I'd like to add that I was pleasantly suprised with my experiences with all three of the dermatologists I visited. I told them that the keloids were from piercings, and they passed no judgement on me whatsoever. I had been a little bit scared that I might be blamed for the keloids, but I never was. They all told me that keloids are little understood, hard to get rid of, and you may get them only in one part of your body, so you can never be sure that you are someone who 'doesn't keloid' (I got them only in my left ear, none in any of the four piercings in my right ear)."

It should also be noted that keloids don't always form just outside the piercing; they can actually form inside the fistula as well, as this reader writes,

"I have a little, hard, lump in my earlobe, inbetween the piercing and my head. I was at first concerned that it might be an abscess or boil (although the only symptom present was tenderness), but then talked to a doctor about it. Conclusion? Keloid scar tissue, inside the ear."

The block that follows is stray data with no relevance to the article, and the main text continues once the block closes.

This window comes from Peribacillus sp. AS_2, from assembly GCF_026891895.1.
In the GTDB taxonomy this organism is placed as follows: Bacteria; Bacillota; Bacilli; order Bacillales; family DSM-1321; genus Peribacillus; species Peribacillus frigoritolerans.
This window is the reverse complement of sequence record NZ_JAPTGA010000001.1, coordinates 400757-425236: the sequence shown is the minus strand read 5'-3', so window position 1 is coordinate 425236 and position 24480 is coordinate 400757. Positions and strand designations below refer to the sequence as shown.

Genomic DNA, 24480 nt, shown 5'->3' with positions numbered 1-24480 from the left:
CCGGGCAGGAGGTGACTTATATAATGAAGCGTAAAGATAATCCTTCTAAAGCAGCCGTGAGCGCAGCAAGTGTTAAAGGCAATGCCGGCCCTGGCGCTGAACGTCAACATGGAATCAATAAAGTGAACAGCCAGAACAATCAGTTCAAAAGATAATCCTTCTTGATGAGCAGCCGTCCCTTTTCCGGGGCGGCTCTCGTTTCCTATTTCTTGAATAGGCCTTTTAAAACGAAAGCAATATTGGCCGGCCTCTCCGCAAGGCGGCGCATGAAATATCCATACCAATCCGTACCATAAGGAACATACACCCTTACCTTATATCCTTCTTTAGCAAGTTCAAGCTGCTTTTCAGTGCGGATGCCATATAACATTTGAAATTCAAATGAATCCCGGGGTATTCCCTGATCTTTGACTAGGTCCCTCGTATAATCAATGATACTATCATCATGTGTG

A Dermatology professor in Madras India also asked me to add the following point (and also reminded me that it is not uncommon for teens to develop facial keloiding after picking acne),

"Ear piercing is a risk for keloid formation, while nose piercing quite often leads to the formation of granuloma pyogenicum. This is noticed frequently in our (Indian) patients.The increased vascularity over the ala nasi compared to that over the ear lobe may be postulated as a cause. This finding should be recorded as an ethnic derma manifestation in India where nose piercing is practised most commonly as a ritual and recently turning to be a fashion."

Promoting Keloiding

In some scarification, such as branding and skin removal, consistently colored, raised keloids are actually the goal. However, keloid scarring is rarely even, and the scars may continue to grow over time, becoming tight and uncomfortable during movement. A preferable (and more likely) result will be caused by hypertrophic scarring.